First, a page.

§ Mr. Paul Marsden
To ask the Secretary of State for Health what assessment he has made of the reliability of condoms in preventing(a) the spread of sexual diseases and (b) pregnancy. 
§ Miss Melanie Johnson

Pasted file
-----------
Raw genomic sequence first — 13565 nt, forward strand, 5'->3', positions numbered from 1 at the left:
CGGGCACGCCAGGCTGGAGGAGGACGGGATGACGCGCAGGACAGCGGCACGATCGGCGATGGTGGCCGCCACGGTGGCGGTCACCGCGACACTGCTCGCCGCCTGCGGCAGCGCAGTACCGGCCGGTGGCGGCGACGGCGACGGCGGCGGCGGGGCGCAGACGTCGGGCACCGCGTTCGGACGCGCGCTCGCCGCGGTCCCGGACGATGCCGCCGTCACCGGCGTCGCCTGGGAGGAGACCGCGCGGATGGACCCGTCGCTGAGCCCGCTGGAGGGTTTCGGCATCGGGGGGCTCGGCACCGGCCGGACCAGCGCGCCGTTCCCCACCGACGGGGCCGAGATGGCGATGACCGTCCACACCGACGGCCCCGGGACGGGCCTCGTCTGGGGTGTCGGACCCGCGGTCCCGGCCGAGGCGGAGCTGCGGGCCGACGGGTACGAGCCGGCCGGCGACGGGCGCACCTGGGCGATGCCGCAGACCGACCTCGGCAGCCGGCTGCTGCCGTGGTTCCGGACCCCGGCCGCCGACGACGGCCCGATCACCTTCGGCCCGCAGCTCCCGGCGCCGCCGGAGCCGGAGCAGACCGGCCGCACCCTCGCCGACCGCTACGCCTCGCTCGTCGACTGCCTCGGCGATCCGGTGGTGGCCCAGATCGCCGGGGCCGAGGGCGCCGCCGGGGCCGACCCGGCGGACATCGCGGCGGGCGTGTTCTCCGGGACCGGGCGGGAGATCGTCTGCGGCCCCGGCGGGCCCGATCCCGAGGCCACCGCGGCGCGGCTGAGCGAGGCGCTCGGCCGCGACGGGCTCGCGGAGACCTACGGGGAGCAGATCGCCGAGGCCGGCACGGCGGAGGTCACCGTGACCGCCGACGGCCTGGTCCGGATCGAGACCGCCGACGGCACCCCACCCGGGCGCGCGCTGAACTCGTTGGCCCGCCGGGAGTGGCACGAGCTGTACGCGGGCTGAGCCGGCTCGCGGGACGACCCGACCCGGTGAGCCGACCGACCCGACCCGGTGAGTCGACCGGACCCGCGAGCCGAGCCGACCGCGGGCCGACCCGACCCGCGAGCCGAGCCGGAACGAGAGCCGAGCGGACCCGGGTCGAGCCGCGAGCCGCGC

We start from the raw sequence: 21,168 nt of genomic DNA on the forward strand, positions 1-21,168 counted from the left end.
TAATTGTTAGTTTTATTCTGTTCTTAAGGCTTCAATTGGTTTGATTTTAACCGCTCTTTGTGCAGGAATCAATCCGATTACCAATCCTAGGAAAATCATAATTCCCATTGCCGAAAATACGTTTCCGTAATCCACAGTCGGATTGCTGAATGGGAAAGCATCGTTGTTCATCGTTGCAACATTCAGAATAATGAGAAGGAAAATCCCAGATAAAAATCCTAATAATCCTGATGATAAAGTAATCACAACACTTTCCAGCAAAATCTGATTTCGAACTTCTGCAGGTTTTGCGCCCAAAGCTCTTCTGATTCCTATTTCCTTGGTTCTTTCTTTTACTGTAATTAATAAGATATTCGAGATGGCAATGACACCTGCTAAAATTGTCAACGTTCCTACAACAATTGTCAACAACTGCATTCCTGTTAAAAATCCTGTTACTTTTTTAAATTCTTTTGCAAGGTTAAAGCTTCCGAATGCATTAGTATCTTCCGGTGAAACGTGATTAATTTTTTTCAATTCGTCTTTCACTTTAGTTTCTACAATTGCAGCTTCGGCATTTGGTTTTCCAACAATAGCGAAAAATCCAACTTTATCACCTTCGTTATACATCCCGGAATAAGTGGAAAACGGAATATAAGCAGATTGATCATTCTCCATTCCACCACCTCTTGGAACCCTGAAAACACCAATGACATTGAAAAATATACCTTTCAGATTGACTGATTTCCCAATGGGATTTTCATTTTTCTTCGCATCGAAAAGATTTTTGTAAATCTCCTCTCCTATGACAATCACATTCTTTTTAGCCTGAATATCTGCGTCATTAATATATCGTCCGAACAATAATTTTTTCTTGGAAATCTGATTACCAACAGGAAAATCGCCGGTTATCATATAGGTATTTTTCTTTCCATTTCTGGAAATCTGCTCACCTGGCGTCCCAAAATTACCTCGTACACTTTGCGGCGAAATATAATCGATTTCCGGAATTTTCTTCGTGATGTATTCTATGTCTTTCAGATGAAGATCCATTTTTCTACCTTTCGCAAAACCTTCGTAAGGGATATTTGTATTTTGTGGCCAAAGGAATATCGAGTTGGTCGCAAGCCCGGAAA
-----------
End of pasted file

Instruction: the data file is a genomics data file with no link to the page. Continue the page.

A high quality, systematic review of the evidence relating to condom effectiveness has shown that consistent use of condoms is highly effective in preventing pregnancy and transmission of many sexually transmitted infections, including HIV, gonorrhoea and chlamydia1. Condoms, when used consistently and correctly are estimated to be up to 99 per cent. effective in preventing pregnancy and 80 per cent. effective in reducing HIV incidence2. As a result the promotion of condom usage is strongly encouraged as a risk reduction strategy through the Department of Health's sexual health promotion activities.1 (Weller S, Davis K Condom effectiveness in reducing heterosexual HIV transmission (Cochrane Review). In: The Cochane Library, Issue 2, 2003. Oxford: Update Software; National Institute of Allergy and Infectious Diseases. Workshop Summary: Scientific Evidence on Condom Effectiveness for Sexually Transmitted Disease (STD) Prevention. July 20, 2001 http://www.niaid. nih. gov/dmid/stds/condomreport.pdf.2 (Weller S., Davis K. Condom effectiveness in reducing heterosexual HIV transmission (Cochrane Review). In: The Cochane Library, Issue 2, 2003. Oxford: Update Software).